RFR: 8200559: Java agents doing instrumentation need a means to define auxiliary classes [v2]

Alan Bateman Alan.Bateman at oracle.com
Wed Apr 21 18:40:44 UTC 2021

On 20/04/2021 21:26, Rafael Winterhalter wrote:
> I have earlier proposed to offer a "jdk.test" module that
> offers the  Instrumentation instance via a simple API similar to Byte
> Buddy's. The JVM would not load this module unless requested on the command
> line. Build tools like Maven's surefire or Gradle's testrunner could then
> standardize on loading this module as a convention to give access to this
> test module by default such that libraries like Mockito could continue to
> function out of the box without the libraries functioning on a standard VM
> without extra configuration. As far as I know, mainly test libraries need
> this API. This would also emphasise that Mockito and others are meant for
> testing and fewer people would abuse it for production applications. People
> would also have an explicit means of running a JVM for a production
> application or for executing a test.
Helping testing is good but a jdk.test module that hands out the 
Instrumentation object could be problematic. Is there a reason why the 
runner for Mockito and other mocking frameworks can't specify -javaagent 
when launching? I would expect at least some mocking scenarios to 
require load time transformations (to drop the final modifier from some 
API elements for example) so important to have the transformer set 
before classes are loaded.

> As for adding the API, my thought is that if the Instrumentation API were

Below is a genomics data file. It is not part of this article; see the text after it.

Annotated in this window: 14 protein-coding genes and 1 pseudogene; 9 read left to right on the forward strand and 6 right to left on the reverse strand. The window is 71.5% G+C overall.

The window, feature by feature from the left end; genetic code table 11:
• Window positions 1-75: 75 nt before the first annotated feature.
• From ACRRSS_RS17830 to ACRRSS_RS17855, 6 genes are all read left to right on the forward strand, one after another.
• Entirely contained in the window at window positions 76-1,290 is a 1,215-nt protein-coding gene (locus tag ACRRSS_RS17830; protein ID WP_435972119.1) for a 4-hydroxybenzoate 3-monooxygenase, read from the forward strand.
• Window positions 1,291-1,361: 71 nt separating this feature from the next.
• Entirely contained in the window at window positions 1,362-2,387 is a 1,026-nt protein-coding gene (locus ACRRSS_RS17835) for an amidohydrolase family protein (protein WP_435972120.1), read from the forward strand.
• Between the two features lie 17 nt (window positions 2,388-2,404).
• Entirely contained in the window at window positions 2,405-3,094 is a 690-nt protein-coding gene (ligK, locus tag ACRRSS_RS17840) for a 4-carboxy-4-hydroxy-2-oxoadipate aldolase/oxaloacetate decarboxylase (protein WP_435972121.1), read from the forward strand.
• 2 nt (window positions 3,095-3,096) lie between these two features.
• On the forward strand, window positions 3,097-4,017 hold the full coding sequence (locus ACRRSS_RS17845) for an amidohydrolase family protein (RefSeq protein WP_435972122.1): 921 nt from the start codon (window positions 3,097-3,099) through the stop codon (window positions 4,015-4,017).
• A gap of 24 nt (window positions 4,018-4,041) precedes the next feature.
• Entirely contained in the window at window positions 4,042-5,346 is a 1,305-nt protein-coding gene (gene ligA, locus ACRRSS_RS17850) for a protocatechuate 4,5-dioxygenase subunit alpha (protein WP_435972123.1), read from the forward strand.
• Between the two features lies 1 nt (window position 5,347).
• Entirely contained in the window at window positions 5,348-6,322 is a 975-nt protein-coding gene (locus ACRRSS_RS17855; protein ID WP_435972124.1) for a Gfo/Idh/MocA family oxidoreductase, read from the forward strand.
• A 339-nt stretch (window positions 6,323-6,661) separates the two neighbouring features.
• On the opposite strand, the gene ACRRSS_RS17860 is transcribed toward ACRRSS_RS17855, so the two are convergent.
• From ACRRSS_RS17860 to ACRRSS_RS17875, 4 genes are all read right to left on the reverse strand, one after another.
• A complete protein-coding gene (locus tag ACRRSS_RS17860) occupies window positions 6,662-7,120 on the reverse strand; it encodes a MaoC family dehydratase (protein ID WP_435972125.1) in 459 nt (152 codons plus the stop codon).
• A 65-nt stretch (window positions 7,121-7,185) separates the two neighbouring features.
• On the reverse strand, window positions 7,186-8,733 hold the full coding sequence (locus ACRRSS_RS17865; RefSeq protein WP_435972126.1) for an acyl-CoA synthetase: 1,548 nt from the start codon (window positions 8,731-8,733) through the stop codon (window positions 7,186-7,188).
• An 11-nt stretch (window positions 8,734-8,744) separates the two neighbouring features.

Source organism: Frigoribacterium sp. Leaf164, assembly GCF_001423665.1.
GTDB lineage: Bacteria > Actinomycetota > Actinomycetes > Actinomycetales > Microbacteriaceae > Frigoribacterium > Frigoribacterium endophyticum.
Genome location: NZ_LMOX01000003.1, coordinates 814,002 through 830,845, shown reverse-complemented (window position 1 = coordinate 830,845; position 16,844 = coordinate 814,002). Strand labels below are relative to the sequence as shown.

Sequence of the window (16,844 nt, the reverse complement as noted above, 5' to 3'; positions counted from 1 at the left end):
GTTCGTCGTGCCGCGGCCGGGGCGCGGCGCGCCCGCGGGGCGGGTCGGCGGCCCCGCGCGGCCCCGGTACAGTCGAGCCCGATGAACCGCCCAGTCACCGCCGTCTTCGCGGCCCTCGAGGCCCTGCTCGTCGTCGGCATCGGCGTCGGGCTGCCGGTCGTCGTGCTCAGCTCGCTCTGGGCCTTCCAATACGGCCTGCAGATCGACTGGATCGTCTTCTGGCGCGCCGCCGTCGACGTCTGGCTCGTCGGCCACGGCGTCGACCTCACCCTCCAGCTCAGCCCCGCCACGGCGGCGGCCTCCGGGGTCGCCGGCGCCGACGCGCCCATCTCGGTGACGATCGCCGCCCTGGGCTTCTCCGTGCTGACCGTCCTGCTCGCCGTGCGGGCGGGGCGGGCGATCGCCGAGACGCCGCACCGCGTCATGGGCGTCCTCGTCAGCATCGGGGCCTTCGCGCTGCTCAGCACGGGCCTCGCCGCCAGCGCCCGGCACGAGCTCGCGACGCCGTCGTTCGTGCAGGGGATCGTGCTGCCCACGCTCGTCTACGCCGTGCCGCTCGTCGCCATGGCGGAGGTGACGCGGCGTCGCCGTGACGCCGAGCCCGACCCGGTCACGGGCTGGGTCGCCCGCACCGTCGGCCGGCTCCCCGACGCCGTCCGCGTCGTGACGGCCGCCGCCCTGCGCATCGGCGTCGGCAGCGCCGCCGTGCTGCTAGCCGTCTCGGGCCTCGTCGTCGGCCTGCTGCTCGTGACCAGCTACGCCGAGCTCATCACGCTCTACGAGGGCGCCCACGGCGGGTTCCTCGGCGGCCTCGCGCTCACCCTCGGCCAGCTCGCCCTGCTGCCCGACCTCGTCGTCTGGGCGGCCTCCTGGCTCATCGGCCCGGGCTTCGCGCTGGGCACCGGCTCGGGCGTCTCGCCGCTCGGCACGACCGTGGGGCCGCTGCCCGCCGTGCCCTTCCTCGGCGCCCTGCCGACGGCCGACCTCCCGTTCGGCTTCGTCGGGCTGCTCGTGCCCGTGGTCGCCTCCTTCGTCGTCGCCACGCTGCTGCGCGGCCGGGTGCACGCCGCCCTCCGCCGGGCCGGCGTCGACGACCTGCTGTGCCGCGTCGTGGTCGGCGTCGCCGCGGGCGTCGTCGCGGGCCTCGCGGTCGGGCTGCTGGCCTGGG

> to throw exceptions on some methods/arguments for dynamic agents in the
> future, for example for retransformClasses(Object.class), this breaking
> change would then simply extend to the proposed "defineClass" method. In
> this sense, the Instrumentation API already assumes full power, I find it
> not problematic to add the missing bit to this API even if it was
> restricted in the future in the same spirit as other methods of the API
> would be.
I think it would really hard to put this genie back into a bottle. It's 
way more attractive to use that than the very agent oriented 
redefineModule and retransformClasses.

> I mentioned JNI as it is a well-known approach to defining a class today,
> using a minimal native binding to an interface that directly calls down to
> JNI's:
> jclass DefineClass(JNIEnv *env, const char *name, jobject loader, const
> jbyte *buf, jsize bufLen);
> This interface can then simply be used to define any class just as I
> propse, even when not writing an agent or attaching. This method makes
> class definitions also already trivial for JVMTI agents compared to Java
> agents. Unless restricting JNI, the defineClass method is already a low
> hanging fruit, but at the cost of having to maintain a tiny bit of native
> code.
Sure, if you are using native code then you have the full power of JVM 
TI and JNI available. Project Panama is exploring how to restrict access 
to native code, I think too early to say how this might extend to JNI.


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